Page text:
Due to the quick, explosive and high intensity nature of netball, there is an increased risk of injury associated with the game – most commonly ankle and knee injuries. Here we take a look at what can be done to help prevent such injuries, focusing on how best to improve upper and lower limb strength and flexibility, as well as how to advance your jumping and landing technique through plyometrics and other such drills.
Improving Lower Limb Strength
Ankle stability is very important in netball as the game includes a lot of stop, start and pivoting movements.
Ankle injuries are very common in netball and the more ankle injuries you have the worse your ankle stability becomes. Ways to build on your ankle stability include:
- Jumping drills / hopping drills
- Single leg balance work (as simple as standing on a cushion)
- Proximal control (knee and hip control)
- Taping may also provide short term benefit.
In netball it is important to have good eccentric control (muscles ability to lengthen while contracting), this is because as you land your quads have to do this movement to stop you as you land. If you have poor eccentric quad control then you’re at greater risk of injury as you’re not able to control the movement as effectively. Ways to improve this include:
- Single leg squat, ensuring you keep your knee straight (as shown in video below)
- Step down (as shown in video below)
- Leg press
Hip strength is also really important when it comes to lower limb control as your hip is responsible for control laterally (sideways) and if your hip is weak then it has a knock-on effect on the rest of your leg, again predisposing you to injury. Ways to improve your hip strength:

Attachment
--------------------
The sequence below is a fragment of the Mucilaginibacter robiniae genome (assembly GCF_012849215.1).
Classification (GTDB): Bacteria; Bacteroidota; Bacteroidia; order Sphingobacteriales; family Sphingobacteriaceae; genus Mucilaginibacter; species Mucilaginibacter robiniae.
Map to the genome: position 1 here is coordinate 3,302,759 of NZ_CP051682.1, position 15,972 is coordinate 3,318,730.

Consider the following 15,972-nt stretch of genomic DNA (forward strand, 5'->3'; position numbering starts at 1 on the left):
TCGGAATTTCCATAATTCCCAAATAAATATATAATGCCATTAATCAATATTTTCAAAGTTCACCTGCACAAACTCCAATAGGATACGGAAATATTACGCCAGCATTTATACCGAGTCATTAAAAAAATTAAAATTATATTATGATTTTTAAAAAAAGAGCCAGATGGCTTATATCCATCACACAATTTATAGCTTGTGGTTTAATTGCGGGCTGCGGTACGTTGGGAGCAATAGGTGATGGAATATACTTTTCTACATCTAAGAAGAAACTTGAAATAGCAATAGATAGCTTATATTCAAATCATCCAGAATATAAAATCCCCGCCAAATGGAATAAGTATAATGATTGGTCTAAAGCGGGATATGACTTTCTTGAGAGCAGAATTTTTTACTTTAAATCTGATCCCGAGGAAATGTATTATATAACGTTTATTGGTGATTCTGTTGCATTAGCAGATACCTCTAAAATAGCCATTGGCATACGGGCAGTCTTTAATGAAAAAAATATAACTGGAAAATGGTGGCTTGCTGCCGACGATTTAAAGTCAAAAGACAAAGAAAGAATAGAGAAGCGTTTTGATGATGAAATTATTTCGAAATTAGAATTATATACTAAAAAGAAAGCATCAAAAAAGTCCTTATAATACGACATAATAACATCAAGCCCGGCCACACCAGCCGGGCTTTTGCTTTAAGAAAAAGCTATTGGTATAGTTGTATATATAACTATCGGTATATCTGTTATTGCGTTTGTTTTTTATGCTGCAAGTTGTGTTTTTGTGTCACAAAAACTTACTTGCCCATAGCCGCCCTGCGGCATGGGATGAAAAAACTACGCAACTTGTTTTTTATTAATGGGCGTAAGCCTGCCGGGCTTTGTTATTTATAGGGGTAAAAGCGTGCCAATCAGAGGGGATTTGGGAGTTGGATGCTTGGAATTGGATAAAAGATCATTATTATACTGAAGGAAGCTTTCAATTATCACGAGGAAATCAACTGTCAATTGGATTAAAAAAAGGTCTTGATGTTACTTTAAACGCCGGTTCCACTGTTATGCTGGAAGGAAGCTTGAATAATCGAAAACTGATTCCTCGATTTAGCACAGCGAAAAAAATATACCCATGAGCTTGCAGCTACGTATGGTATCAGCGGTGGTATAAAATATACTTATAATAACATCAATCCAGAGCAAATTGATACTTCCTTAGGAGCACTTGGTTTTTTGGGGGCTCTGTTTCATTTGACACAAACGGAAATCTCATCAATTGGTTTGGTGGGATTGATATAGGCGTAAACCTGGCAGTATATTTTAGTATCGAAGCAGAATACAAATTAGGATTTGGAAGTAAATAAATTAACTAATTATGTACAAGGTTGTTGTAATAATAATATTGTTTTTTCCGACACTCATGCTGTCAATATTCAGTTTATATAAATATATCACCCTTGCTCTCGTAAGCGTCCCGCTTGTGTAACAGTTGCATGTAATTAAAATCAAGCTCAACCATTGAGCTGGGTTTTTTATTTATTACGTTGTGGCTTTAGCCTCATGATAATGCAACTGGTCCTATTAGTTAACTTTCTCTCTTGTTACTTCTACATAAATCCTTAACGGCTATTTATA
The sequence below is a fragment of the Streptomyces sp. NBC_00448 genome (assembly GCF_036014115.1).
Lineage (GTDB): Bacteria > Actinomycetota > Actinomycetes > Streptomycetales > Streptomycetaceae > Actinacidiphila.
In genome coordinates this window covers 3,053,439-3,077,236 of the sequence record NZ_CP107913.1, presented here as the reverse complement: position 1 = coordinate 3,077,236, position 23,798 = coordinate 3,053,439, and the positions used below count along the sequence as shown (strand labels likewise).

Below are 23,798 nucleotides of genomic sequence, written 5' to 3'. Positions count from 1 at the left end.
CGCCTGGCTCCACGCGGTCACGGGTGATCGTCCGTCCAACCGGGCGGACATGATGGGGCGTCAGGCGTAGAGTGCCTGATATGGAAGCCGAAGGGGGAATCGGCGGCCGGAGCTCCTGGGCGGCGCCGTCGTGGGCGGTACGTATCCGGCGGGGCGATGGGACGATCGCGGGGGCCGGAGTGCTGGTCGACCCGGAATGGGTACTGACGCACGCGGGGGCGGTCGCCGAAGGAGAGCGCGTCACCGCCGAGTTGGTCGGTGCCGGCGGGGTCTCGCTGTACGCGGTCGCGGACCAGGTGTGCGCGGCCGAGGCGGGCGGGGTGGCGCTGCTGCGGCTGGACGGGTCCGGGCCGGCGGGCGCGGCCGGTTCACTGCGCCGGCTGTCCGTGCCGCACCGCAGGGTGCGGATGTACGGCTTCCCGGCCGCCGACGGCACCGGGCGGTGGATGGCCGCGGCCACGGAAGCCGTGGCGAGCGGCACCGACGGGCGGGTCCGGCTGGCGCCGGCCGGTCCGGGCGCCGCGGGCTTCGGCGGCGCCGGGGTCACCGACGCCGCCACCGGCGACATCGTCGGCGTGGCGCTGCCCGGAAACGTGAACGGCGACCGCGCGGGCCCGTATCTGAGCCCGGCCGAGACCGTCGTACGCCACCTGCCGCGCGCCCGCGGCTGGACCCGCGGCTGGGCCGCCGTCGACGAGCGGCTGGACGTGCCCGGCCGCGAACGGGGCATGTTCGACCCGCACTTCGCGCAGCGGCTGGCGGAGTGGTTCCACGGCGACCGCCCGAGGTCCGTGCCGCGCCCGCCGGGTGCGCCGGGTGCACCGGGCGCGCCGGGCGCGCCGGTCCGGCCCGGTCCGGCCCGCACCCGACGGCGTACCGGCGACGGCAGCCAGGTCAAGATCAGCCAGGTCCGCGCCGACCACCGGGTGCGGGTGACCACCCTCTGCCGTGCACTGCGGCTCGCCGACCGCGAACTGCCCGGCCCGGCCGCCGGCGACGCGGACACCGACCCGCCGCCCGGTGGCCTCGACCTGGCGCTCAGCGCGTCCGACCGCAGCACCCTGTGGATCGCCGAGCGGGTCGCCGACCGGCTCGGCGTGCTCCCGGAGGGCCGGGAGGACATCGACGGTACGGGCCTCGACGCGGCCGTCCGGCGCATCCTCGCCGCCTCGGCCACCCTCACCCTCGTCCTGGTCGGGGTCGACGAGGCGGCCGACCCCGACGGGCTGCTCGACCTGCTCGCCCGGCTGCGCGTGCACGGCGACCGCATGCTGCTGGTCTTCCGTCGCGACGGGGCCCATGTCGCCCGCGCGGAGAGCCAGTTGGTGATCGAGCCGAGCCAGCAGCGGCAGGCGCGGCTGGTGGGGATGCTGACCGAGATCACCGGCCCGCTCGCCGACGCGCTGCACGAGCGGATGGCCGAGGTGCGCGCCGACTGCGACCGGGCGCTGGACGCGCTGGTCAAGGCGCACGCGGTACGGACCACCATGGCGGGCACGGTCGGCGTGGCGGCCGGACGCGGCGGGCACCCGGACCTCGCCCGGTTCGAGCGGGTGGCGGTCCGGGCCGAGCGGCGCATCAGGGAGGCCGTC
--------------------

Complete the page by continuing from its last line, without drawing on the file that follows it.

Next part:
- Clams (as shown in video below)
- Crab walks with a resistance band (as shown in video below)
- High step ups (as shown in video below)
Improving Upper Limb Strength
A good, stable shoulder is also important. The most important muscle group is your rotator cuff – these muscles give your shoulder the power it needs to generate force when you’re throwing. If this muscle group is weak then the chances of muscle strain is increased.
Stretches For Lower Limbs
Stretches are important to keep muscles flexible, strong and healthy, whilst also ensuring maintenance of good joint range. Stretching also increases the blood flow to the area that you’re stretching, which increases nutrients to the areas and helps remove lactic acid. Stretching is also known to reduced DOMS (delayed onset muscle soreness), which you commonly get after strenuous exercise.
It is important to stretch all our main muscles, which include;
- Downward dog to spider man (dynamic stretch)
- Crescent to hamstring stretch (dynamic)
- Side to side lunge with reach (dynamic)
- Hamstring stretch (static stretch)
- Quadricep stretch (static stretch)
- Calf stretch (static stretch)
- Glute stretch (static stretch)
During netball there is a lot of taking off and landing, therefore you need good muscle power and muscular endurance to generate force consistently throughout the game.
Some plyometric exercises include:
- Box jumps – jumping onto a box, the higher the better
- Lateral lunges with weights
- Scissor jumps
- The dot drill
Fundamentals To Netball Injury Prevention
Alongside an adequate warm up and cool down, the correct nutrition and footwear, the fundamentals to netball injury prevention, as discussed in this article, require achieving the following:
- Good strength globally but most notably in the hip, quads and shoulders
- Great ankle stability
- Good balance
- Good muscle power and muscular endurance
- Flexible muscles with a good joint range
Towards these outcomes, this article has put forward a selection of the best stretches and strengthening exercises netballers should be incorporating into their training routine.
For more information, or to discuss any netball-related injuries, get in touch to book an appointment at our physiotherapy clinic.